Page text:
Αυτό δεν είναι ένα συνηθισμένο φεστιβάλ! Ελάτε να υποστηρίξετε και να μάθετε περισσότερα για αυτό το σπάνιο μικρό άλογο.
Αυτές οι διακοπές θα είναι μία αξέχαστη εμπειρία ζωής κοντά στο Σκυριανό Άλογο, με καταπληκτική φιλοξενία, όμορφο τοπίο, ήλιο, θάλασσα, καλό φαγητό, κρασί, μουσική και παράδοση. Απολαύστε ζωντανά δραστηριότητες με τα Σκυριανά Άλογα από ειδικούς και ανθρώπους που τα φροντίζουν, αναβίωση παραδοσιακών εθίμων, μία ξεχωριστή μέρα στο Βουνό, στο όρος Κόχυλας τον φυσικό βιότοπο του Σκυριανού Αλόγου γεμάτη με εκδηλώσεις, μία έκθεση καλλιτεχνών με θέμα το άλογο, περιπάτους, παραδοσιακό φαγητό και κρασί και πολλά πολλά άλλα!
Νέοι ή μεγαλύτεροι, ειδικοί στα άλογα ή μη, υπάρχουν πολλές συναρπαστικές δραστηριότητες για τον καθένα. Το πλήρες πρόγραμμα θα κυκλοφορήσει τον Μάιο.
“Τα Σκυριανά Άλογα είναι τα πιο ήπια και εγκάρδια άλογα που μπορείτε να φανταστείτε. Αλληλεπιδρώντας μαζί τους μαθαίνουμε τόσα πολλά πράγματα που έχουμε ξεχάσει στο σύγχρονο πολιτισμό, όπως η εμπιστοσύνη, ο σεβασμός για τον εαυτό μας, καθώς και για τα άλλα έμβια όντα αλλά και να ακούμε την καρδιά μας. Αυτά τα άλογα μπορούν να θεραπεύσουν τις ανθρώπινες ψυχές. “
– Emma Mills, πρώην βοηθός στο Κέντρο Προστασίας ιπποειδών Redwings, Μ. Βρετανία.
Το φεστιβάλ διοργανώνεται από το Skyros Island Horse Trust σε συνεργασία με το
Κτήμα Μουριές και με τη συμβολή της Ένωσης Μικρόσωμης Φυλής Αλόγων Σκύρου.
Υποστηρίζεται από το Πρόγραμμα LIFE του Δήμου Σκύρου.
The Second Annual Skyros Horse Festival June 19th – 21st 2015, Skyros Island, Greece
Skyros Horse festival 2015
The Skyros Horse: wild beauty… gentle friend…
Come to discover and celebrate with us the Skyrian Horse, one of the rarest and oldest horse breeds in the world. The second festival, commencing on the 19th of June and running until the evening of the 21st, will take place in a variety of beautiful places on the Greek island of Skyros, homeland of this hidden treasure, the little Skyrian Horse.
Packed with surprises, workshops, tradition, art, performances and of course the opportunity to get to know the Skyrian Horse, this inspiring and unique, three-day festival will fill you with treasured moments to take home and a deeper understanding of this unique little horse.
With only approximately 300 Skyrian Horses left in the world, with its distinct phenotype, it may be our closest link to the original wild horse. It has recently been officially recognized as a registered breed. Originating in Skyros, Greece, these little horses have something so special that they capture the hearts, minds and imaginations of all who have the opportunity to meet them. Although technically a pony, standing between 9.3 and 11.1 hands high, their conformation and surprising grace of movement aptly ensure that they are called a little horse. This ancient, rare Greek breed is renowned for its intelligence, wonderful disposition and temperament.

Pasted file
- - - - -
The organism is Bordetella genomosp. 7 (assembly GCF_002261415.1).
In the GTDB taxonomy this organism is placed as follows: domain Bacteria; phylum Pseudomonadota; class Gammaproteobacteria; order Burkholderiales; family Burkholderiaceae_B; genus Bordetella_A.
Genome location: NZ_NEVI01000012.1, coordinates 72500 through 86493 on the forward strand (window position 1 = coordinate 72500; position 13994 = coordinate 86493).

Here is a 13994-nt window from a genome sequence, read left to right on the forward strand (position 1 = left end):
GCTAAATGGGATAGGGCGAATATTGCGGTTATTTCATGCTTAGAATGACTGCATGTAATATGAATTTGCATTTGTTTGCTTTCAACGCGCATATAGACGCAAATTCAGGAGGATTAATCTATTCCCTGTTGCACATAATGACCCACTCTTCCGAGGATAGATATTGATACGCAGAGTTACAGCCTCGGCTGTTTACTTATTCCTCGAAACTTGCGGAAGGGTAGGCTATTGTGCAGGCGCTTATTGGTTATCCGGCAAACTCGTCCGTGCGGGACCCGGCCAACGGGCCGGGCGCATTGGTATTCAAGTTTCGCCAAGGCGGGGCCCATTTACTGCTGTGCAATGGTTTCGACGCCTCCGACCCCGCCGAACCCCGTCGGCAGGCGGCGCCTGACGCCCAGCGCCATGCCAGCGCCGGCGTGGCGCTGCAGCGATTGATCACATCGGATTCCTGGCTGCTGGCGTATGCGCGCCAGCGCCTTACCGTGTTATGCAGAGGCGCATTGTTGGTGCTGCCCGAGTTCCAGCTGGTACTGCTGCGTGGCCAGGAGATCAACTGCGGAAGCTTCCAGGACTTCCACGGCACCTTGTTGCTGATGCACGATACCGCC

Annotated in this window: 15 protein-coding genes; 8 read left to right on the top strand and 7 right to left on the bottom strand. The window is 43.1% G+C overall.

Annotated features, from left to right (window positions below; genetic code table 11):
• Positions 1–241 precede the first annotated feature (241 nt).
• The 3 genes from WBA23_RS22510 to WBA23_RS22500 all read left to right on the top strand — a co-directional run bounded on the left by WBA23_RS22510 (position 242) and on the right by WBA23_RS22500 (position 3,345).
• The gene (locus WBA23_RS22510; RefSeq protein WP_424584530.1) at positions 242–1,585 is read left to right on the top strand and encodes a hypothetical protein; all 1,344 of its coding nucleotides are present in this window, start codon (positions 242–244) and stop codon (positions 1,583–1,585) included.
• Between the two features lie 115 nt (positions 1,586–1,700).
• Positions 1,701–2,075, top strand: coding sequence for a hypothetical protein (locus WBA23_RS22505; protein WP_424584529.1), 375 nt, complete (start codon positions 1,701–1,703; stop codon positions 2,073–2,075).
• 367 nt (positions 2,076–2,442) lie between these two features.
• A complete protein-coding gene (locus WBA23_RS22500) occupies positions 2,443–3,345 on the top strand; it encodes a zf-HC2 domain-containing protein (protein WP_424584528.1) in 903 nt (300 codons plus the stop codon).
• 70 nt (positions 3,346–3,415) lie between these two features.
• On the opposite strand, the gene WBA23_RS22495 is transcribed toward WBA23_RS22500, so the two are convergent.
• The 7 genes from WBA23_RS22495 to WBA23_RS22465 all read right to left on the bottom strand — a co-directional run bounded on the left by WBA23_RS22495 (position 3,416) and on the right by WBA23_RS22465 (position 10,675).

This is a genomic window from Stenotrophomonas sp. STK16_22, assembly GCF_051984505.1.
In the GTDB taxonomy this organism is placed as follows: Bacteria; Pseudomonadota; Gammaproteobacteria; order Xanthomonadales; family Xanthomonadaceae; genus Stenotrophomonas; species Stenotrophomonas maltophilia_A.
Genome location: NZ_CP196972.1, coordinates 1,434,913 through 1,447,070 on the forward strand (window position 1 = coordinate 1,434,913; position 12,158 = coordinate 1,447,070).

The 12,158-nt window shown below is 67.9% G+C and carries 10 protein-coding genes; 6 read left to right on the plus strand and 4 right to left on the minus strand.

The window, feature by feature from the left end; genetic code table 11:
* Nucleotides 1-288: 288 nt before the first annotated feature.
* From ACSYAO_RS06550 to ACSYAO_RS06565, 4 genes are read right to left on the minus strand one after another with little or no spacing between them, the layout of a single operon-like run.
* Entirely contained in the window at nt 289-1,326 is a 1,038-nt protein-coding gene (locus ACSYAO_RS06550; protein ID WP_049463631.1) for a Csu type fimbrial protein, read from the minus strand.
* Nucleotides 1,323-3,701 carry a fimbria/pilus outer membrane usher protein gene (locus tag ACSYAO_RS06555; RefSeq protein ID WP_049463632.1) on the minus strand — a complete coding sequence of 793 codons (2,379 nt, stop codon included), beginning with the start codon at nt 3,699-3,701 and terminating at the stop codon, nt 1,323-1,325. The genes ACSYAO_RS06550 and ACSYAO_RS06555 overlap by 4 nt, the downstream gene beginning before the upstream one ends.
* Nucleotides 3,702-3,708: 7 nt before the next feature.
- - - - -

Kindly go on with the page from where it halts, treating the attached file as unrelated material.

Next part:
As many people will be aware, Greece is facing very challenging times and the Skyrian horse has to live and thrive within the Greek crisis. Having survived until now, having faced so many turning points at which the breed could have disappeared forever, these little horses have managed to survive… Will Greece’s Crisis be the Skyrian horses’ Achilles Heel? This is a story that is as powerful as any Greek myth. This will be no ordinary festival. Come and show your support and find out more about this rarest of small horses.
Come and have a once in a lifetime holiday, combining the little Skyrian Horse, amazing hospitality, a beautiful landscape of sun and sea, great food and wine, music and tradition. Enjoy live performances with the Skyrian Horses and the people that care for them, watch people reviving traditions with the horses, get involved in a mountain safari and exciting events in the natural habitat of the Skyrian Horse, an international art exhibition, workshops, walks, and much much more.
Young or old, horsey or non-horsey, there are plenty of exciting events for everyone. The full program will be released in May.
This festival is being organised by Skyros Island Horse Trust and this year with the partnership and contribution of Mouries Farm and contributions from the Skyrian Horse Society, the official registration society for the Skyrian Horse.
The festival is being supported and coordinated in partnership with the Skyros LIFE Project for the Biodiversity of the Island which is co-funded by the Skyros Municipality and the European Commission.